Welcome back to the Lab!
In response to our recent series on classroom insects, we received a question regarding yet another type of insect that is popular for its use in gardens. The insect, like the praying mantis, is available for purchase at most nurseries and often touted as a beneficial alternative to pesticide use. I nearly fell out of my chair when I read the question. Ladybugs! How could I forget about ladybugs?
Ladybugs (or lady beetles) are predaceous members of the beetle family, Coccinelidae. Like the monarch butterfly, ladybugs are an insect icon, and extremely popular amongst kids and adults alike. Ladybugs are less often used for classroom studies; they’re usually only available for purchase as adults, so students aren’t able to observe their life stages, and they can be trickier to care for than other popular insect pets. Take it from someone who grew up in a house that would get infested with them every year: They smell. Bad. For the most part, ladybugs, like the praying mantis, are purchased for their predatory capabilities, feeding on plant pests like aphids and scale bugs.
Unfortunately, like other insects in our classroom series, I personally do not condone the release of ladybugs in gardens for many of the same reasons we discussed in previous issues.
The most easily available ladybug species for purchase is the convergent lady beetle. These beetles are wild-harvested in the winter at their overwintering sites in the Sierra Nevada and shipped nationwide. While these beetles are considered native, removing them from one location en masse and releasing them elsewhere may introduce disease and increase food competition for native predators, including other ladybugs. Since the 1980’s the nine-spotted ladybug (Coccinella novemnotata) has been eradicated from most of its native range. Once the most common ladybug in North America, the nine-spotted ladybug is now considered rare, along with the two-spot ladybug (Adalia bipunctata). While these species face competition from non-native species, (like the Asian lady beetle Harmonia axyridis and the seven-spot ladybird Coccinella septempunctata), increased numbers of the convergent lady beetle have likely led to their decline as well.
Along with outcompeting other native species, the mass release of ladybugs could lead to the spread of disease and parasitoid wasps. While they are not typically reared in a commercial setting like monarchs, keeping ladybugs (or any animal) in confined quarters for a period time (such as a small shipping container) will lead to rapid disease transmission and ultimately increased prevalence in the wild.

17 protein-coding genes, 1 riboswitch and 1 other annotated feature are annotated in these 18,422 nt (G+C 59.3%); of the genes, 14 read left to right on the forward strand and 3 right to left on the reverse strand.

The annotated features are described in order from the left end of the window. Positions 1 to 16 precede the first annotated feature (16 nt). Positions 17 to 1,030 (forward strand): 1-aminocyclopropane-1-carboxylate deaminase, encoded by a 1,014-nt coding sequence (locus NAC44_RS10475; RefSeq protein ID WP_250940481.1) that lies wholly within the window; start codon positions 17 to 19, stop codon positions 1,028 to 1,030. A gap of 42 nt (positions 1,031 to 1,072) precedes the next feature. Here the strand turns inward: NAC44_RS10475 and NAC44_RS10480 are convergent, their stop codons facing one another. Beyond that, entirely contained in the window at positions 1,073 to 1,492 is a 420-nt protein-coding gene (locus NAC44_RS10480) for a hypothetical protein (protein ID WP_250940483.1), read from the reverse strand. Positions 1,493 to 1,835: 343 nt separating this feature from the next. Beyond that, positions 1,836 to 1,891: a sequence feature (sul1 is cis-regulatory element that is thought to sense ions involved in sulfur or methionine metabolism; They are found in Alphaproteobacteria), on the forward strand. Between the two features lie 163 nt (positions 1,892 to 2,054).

Not to mention, there’s no substantial evidence that releasing ladybugs actually does anything to help your garden. The convergent lady beetle is usually collected from overwintering sites, and once the beetle emerges from its overwintering state, it will migrate. Put simply, those ladybugs won’t stick around for very long.
Like our previous issues, this is not meant to discourage anyone who has an interest in sustainable gardening or a curious fascination with nature. If you want to watch the development of a ladybug, find a larva in the wild! Ladybugs tend to lay their eggs on plants already infested with aphids so their offspring will have an ample food source at the ready. Take a cutting and watch the ladybug grow, and when it has reached adulthood, release it in the same area it was found. If you have an aphid problem, try finding a ladybug or three in your neighborhood and transferring them. Many of the rules outlined for monarch release apply here. I simply don’t condone the commercial rearing/capture and release of any insect en masse.
I love insects. I think they are excellent teaching tools and a great way to introduce kids (and adults!) to science. I love watching them, rearing them, and most importantly, conserving them. I will never discourage someone who is interested in either watching an insect grow or searching for ways to keep a healthy, pesticide-free garden. I only ask that we do so responsibly.
Until next time, thanks for visiting the lab!
Bug Wrangler Brenna
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